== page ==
It’s a beautiful game, although that there are no ripple effects are frustrating me, and I maintain it plays like a best-of Playstation. That’s not a bad thing, and there’s heaps of scope for it to forge it’s own identity. It is nice playing a game that’s basically an open-world Tomb-Raider/Uncharted though.


I did beat all 3 incredibly tough ‘Weapons’ in FFVII back in the day. I really wouldn’t have the patience now. :smile:


Oh yeah, only ever managed to Zanmato one Dark Aeon in FFX, though, with enough time and strategy you can take those out, whereas dodging 200 lightning bolts in a row…


I’ve always been such a completionist with the FF games that I’ve ended up getting to lvl 99 and taking on those enemies.

FFXV is the only one so far that I haven’t - that’s mostly because it feels like there’s another games worth DLC coming and I didn’t want to start on the post-game content.


Couple of further comments on the new Zelda…

Those after a Wii U copy, insofar as they can, ought to probably look to acquire sooner rather than later, as who knows how much longer the discs will be produced?

The one shame is that second screen functionality on the Wi U Gamepad is gone. Now, I undertand why that is so because the Switch can’t replicate it and just getting the game out for both systems is enough work, but on Wind Waker last night that second screen really worked. It really was quite brilliant, looking at a map, without having to pause, assign items to button by touch, flip between item and map screens…


I was reading about the development of Zelda - how they were developing it to heavily rely on the motion controls of the Wii U and then turned 180 when development on the Switch ramped up and it became clear it was going to launch that console - so they basically just stopped developing it for the Wii U and started developing it for the switch and then ported it over.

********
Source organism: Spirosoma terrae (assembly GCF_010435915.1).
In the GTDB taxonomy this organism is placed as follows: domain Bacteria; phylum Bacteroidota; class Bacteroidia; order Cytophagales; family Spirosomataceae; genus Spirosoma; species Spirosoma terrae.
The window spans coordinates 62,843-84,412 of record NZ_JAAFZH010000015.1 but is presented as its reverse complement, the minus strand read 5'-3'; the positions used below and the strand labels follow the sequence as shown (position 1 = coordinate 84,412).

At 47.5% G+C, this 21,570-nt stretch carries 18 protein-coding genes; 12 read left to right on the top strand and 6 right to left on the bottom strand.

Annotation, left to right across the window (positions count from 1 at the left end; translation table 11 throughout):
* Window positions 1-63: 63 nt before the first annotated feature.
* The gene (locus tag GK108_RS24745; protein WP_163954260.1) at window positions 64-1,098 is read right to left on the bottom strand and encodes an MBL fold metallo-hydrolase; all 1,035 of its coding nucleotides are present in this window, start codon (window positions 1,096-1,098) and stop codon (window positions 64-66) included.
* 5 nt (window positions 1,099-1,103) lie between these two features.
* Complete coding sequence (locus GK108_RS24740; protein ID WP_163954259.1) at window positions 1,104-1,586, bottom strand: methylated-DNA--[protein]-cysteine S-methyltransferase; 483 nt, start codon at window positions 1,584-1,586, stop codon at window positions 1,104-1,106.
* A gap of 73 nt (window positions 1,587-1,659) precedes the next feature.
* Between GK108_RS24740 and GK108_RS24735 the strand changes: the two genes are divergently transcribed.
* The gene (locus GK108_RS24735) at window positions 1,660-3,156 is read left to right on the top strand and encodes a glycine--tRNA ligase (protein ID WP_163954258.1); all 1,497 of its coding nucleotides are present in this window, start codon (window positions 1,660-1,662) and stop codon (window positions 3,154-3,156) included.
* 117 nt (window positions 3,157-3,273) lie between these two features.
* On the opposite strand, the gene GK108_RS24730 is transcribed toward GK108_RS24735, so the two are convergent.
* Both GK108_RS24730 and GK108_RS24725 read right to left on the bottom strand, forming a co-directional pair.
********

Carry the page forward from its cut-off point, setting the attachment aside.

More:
It’s amazing that that development process hasn’t caused a ton of errors - I did read in … something today, I forget, that the Switch was the better console to play it on.


The second screen on Wind Waker worked brilliantly. It is a shame they weren’t able to incorporate it for the new game.


It is, but does mean I can break out the Pro Controller, which is dead nice.


It is really strange that you can’t use the Wii U pad, especially since Link’s main tool is a Wii U pad!


It’s a shame, I know why they did it, but Dragon Roost Cavern / Forbidden Woods really showed how well that second screen worked.

Reasonably certain it’s the same on Twilight Princess HD too, but don’t have that yet.


The absolute 180º you’ve made on Windwaker has been a joy to see (maybe it’s a 360º now). Breath of the Wild still sounds incredible.

@TMasters Horizon Zero Dawn always looked boring to me, but you keep comparing it to Tomb Raider and Uncharted and it’s getting me interested. You can bet the next Guerilla game will have ripple effects, now that Kojima Productions are collaborating on the game engine.